World Health Leaders Share Updates at Malaria Forum
By Lynne DeMichele*
Oct. 22, 2007 | SEATTLE (UMNS)
United Methodist leaders in the fight against malaria are cautiously optimistic about a newly released report on the safe use of a vaccine that reduces malaria infection among infants in Mozambique.
Bishop Felton E. May, interim chief executive of the Board of Global Ministries, and the Rev. Larry Hollon, who heads United Methodist Communications, issued a joint statement in response to news reports that the vaccine has passed another stage in the long process of testing.
The study, reported in the The Lancet, a British medical journal, showed that a vaccine developed by GlaxoSmithKlinePLC and the PATH Malaria Vaccine Initiative was safe for use in infants. It reduced incidents of malaria infection by 65 percent in a group of 214 infants, some of whom received the anti-malaria vaccine and others a vaccine for hepatitis B.
Both May and Hollon noted that, while the test group was small and the study's objective limited to safety questions, the vaccine's "possibilities are encouraging."
Partnering Against Malaria
Both May and Hollon took part in the Oct. 16-18 Malaria Forum sponsored by the Bill and Melinda Gates Foundation, at which worldwide health leaders shared the latest news in the fight against the disease. Hollon was also a panelist in a forum discussion on "Bringing New Partners to the Fight Against Malaria."
The United Methodist Church was the only faith group represented at the Seattle event, which included more than 300 scientists, physicians, public health leaders and top government officials from across the globe.
The church was invited because of its early role in Nothing But Nets, a year-old anti-malaria initiative in Africa, according to Elizabeth McKee Gore, director of Campaign Partnerships and Nothing But Nets of the United Nations Foundation.
The people of The United Methodist Church are a founding partner in the campaign to deliver insecticide-treated sleeping nets to Africa to prevent the spread of the mosquito-borne disease. The church's involvement is part of the denomination's larger commitment to combating diseases of poverty. Other founding partners are the U.N. Foundation, Sports Illustrated magazine and the National Basketball Association. So far, the partnership has raised almost $15 million which, at $10 a net, is enough to buy almost 1.5 million nets.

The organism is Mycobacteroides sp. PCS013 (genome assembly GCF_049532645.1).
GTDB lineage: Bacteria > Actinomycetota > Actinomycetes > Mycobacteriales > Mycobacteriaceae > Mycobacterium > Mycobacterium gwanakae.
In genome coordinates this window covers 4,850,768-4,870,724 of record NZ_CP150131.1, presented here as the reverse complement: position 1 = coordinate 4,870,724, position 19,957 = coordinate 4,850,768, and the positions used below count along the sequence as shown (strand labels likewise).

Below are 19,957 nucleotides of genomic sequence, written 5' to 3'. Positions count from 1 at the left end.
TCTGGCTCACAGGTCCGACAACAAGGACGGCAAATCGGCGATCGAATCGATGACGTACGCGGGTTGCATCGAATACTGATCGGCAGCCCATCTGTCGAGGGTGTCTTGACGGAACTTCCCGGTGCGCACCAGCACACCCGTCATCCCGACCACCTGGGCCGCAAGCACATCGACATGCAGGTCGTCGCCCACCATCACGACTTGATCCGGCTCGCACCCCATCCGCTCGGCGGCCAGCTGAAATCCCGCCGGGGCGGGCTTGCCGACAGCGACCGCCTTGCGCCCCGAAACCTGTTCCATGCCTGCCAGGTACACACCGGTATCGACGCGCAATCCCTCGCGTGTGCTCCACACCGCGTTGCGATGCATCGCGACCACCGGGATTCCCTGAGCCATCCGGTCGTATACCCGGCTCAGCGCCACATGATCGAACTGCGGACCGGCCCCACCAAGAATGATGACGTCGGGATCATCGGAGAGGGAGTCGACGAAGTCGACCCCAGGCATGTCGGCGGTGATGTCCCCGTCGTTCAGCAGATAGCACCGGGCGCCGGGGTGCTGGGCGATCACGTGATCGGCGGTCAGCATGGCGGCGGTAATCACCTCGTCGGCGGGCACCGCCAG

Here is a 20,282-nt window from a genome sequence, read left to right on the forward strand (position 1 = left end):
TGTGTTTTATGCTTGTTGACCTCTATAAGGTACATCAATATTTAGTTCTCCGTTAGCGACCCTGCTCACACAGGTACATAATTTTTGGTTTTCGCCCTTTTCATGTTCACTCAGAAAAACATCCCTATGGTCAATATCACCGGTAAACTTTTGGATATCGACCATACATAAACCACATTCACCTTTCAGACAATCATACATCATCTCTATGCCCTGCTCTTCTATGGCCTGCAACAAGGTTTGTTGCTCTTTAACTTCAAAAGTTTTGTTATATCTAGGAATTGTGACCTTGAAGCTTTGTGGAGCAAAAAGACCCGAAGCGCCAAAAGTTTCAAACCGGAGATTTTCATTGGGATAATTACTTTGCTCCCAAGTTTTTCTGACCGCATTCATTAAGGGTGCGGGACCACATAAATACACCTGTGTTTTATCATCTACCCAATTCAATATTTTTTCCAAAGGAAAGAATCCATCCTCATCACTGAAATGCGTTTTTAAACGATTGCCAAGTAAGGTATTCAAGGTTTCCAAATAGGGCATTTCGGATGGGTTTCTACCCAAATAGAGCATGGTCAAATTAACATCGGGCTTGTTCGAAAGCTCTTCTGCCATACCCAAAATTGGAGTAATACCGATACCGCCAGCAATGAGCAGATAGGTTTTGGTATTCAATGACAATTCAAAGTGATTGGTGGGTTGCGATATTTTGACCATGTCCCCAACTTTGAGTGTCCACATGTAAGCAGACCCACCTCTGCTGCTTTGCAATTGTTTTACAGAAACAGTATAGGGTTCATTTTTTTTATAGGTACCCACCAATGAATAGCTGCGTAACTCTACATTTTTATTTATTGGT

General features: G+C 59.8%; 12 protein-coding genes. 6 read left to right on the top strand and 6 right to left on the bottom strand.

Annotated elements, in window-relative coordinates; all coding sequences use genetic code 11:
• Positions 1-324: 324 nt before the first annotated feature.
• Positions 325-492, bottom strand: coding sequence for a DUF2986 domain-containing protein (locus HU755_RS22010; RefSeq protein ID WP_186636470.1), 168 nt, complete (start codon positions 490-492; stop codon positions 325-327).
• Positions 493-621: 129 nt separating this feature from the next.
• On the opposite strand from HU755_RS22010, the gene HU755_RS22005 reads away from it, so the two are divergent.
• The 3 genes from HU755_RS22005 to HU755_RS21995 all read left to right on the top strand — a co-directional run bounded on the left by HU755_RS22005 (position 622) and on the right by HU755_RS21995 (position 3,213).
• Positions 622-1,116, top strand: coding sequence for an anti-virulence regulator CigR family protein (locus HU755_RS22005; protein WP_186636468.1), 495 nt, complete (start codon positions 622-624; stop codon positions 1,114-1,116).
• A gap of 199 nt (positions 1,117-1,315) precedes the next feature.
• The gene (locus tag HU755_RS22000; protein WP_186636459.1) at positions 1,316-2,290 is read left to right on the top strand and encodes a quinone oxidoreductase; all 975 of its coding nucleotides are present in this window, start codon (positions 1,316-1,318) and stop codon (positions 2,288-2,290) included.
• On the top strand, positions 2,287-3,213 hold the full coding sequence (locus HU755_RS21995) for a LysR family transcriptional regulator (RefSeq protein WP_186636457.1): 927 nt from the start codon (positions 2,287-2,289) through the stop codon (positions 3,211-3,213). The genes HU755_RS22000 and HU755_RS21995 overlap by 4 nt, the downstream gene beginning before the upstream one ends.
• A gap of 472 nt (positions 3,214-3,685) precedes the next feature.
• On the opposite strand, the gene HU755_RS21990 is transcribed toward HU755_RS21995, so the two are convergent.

"The passion and enthusiasm of 13 million United Methodists, along with the (church's) health infrastructure, including 32 African annual conferences, is invaluable in the collaborative effort," said Gore.
Hollon said the unusual collaboration among United Methodists, the U.N. Foundation and various sports entities prompted its presence at this forum. "We have a remarkable connection and the assets to really contribute to global change," he said. "The United Methodist Church brings an infrastructure on the ground. The people of the church can help put an end to the dying that results from malaria."
Joining Hollon on the Oct. 18 panel discussion were Major League Soccer player Diego Gutierrez with the Chicago Fire; Andrea Lewis of Idol Gives Back; and Stephen O'Brien, a member of the British Parliament and chairman of the Malaria Consortium. Gore served as moderator.
"This (forum) illustrates the value of 21st century partnerships. No single group is going to eradicate malaria," Hollon said.
Nothing But Nets is "an unusual partnership for us," said Hollon. "But it captures people's imagination and they're excited about it." He said the church must continue to have a role in training, the delivery of health care, strengthening community health systems in developing nations and expanding public information through community radio outlets.
'Visionary and Inspiring'
The Gates Foundation has spent more than $1 billion in the fight against malaria. The Malaria Forum was the first gathering of its kind in the world, bringing together those who can define specific needs in the fight with those who can provide training, vaccines and distribution.
Billionaire philanthropists Bill and Melinda Gates opened the forum by challenging leaders in government, the civic sector, industry and nonprofit organizations to press ahead with the long-term commitment to eradicate malaria.
"Both were visionary and inspiring," said Hollon.
While no single tool exists to wipe out malaria, existing measures like bed nets, insecticides and drugs can drive down the number of cases across Africa and Asia, said Melinda Gates. Then new drugs, vaccines and insecticides can be developed to completely wipe out the disease.
Worldwide, more than 1 million people, mostly children, die of malaria each year — one every 30 seconds. Malaria has long been a problem, particularly in developing nations where warm climate and marginal health conditions foster spread of the disease. Since the 1950s, all attempts to eradicate malaria have failed. However, Melinda Gates said anything less than eradication is "too timid a goal for the age we're in."
"It's a waste of the world's talent, and it's a waste of the world's intelligence, and it's wrong and unfair to the people who are suffering from this disease," she said.
*DeMichele is a freelance writer based in Gig Harbor, Wash.